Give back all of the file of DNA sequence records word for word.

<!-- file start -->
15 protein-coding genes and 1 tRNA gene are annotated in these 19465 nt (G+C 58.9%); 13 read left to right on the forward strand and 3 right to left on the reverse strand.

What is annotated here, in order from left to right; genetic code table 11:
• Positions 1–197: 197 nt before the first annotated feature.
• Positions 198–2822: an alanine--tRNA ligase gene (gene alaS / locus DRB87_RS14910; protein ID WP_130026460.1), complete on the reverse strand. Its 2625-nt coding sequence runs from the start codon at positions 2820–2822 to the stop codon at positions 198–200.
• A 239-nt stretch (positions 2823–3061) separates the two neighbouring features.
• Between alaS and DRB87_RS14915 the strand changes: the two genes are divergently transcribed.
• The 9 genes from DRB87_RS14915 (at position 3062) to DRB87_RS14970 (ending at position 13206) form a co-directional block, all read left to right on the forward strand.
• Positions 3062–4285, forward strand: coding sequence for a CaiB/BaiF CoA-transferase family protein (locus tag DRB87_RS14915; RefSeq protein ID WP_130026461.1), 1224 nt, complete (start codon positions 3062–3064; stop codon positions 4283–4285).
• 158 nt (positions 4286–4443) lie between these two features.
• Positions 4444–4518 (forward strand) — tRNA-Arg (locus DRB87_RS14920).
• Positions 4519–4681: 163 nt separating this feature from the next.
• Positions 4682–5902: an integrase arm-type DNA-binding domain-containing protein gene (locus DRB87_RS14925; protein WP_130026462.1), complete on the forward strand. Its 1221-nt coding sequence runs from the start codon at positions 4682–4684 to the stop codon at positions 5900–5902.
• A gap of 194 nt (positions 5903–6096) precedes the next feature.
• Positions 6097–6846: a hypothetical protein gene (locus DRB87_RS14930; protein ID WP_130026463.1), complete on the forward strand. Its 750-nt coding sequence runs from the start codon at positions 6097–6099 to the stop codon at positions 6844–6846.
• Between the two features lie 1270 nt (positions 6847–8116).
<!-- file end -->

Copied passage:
15 protein-coding genes and 1 tRNA gene are annotated in these 19465 nt (G+C 58.9%); 13 read left to right on the forward strand and 3 right to left on the reverse strand.

What is annotated here, in order from left to right; genetic code table 11:
• Positions 1–197: 197 nt before the first annotated feature.
• Positions 198–2822: an alanine--tRNA ligase gene (gene alaS / locus DRB87_RS14910; protein ID WP_130026460.1), complete on the reverse strand. Its 2625-nt coding sequence runs from the start codon at positions 2820–2822 to the stop codon at positions 198–200.
• A 239-nt stretch (positions 2823–3061) separates the two neighbouring features.
• Between alaS and DRB87_RS14915 the strand changes: the two genes are divergently transcribed.
• The 9 genes from DRB87_RS14915 (at position 3062) to DRB87_RS14970 (ending at position 13206) form a co-directional block, all read left to right on the forward strand.
• Positions 3062–4285, forward strand: coding sequence for a CaiB/BaiF CoA-transferase family protein (locus tag DRB87_RS14915; RefSeq protein ID WP_130026461.1), 1224 nt, complete (start codon positions 3062–3064; stop codon positions 4283–4285).
• 158 nt (positions 4286–4443) lie between these two features.
• Positions 4444–4518 (forward strand) — tRNA-Arg (locus DRB87_RS14920).
• Positions 4519–4681: 163 nt separating this feature from the next.
• Positions 4682–5902: an integrase arm-type DNA-binding domain-containing protein gene (locus DRB87_RS14925; protein WP_130026462.1), complete on the forward strand. Its 1221-nt coding sequence runs from the start codon at positions 4682–4684 to the stop codon at positions 5900–5902.
• A gap of 194 nt (positions 5903–6096) precedes the next feature.
• Positions 6097–6846: a hypothetical protein gene (locus DRB87_RS14930; protein ID WP_130026463.1), complete on the forward strand. Its 750-nt coding sequence runs from the start codon at positions 6097–6099 to the stop codon at positions 6844–6846.
• Between the two features lie 1270 nt (positions 6847–8116).